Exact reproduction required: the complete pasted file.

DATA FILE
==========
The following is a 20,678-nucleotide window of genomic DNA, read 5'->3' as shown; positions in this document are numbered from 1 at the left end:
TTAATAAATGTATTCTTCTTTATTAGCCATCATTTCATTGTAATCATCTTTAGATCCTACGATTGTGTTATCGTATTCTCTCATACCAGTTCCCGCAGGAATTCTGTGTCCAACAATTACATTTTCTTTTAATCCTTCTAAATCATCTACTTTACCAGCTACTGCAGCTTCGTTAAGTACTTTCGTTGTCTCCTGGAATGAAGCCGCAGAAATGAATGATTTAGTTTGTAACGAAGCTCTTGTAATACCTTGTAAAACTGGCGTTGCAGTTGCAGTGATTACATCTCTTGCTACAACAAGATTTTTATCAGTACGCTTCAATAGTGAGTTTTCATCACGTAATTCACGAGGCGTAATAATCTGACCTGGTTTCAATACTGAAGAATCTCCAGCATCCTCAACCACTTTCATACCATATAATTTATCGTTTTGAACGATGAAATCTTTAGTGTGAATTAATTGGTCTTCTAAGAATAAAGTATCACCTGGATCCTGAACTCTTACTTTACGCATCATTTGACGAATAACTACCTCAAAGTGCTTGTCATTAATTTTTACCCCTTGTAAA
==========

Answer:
The following is a 20,678-nucleotide window of genomic DNA, read 5'->3' as shown; positions in this document are numbered from 1 at the left end:
TTAATAAATGTATTCTTCTTTATTAGCCATCATTTCATTGTAATCATCTTTAGATCCTACGATTGTGTTATCGTATTCTCTCATACCAGTTCCCGCAGGAATTCTGTGTCCAACAATTACATTTTCTTTTAATCCTTCTAAATCATCTACTTTACCAGCTACTGCAGCTTCGTTAAGTACTTTCGTTGTCTCCTGGAATGAAGCCGCAGAAATGAATGATTTAGTTTGTAACGAAGCTCTTGTAATACCTTGTAAAACTGGCGTTGCAGTTGCAGTGATTACATCTCTTGCTACAACAAGATTTTTATCAGTACGCTTCAATAGTGAGTTTTCATCACGTAATTCACGAGGCGTAATAATCTGACCTGGTTTCAATACTGAAGAATCTCCAGCATCCTCAACCACTTTCATACCATATAATTTATCGTTTTGAACGATGAAATCTTTAGTGTGAATTAATTGGTCTTCTAAGAATAAAGTATCACCTGGATCCTGAACTCTTACTTTACGCATCATTTGACGAATAACTACCTCAAAGTGCTTGTCATTAATTTTTACCCCTTGTAAA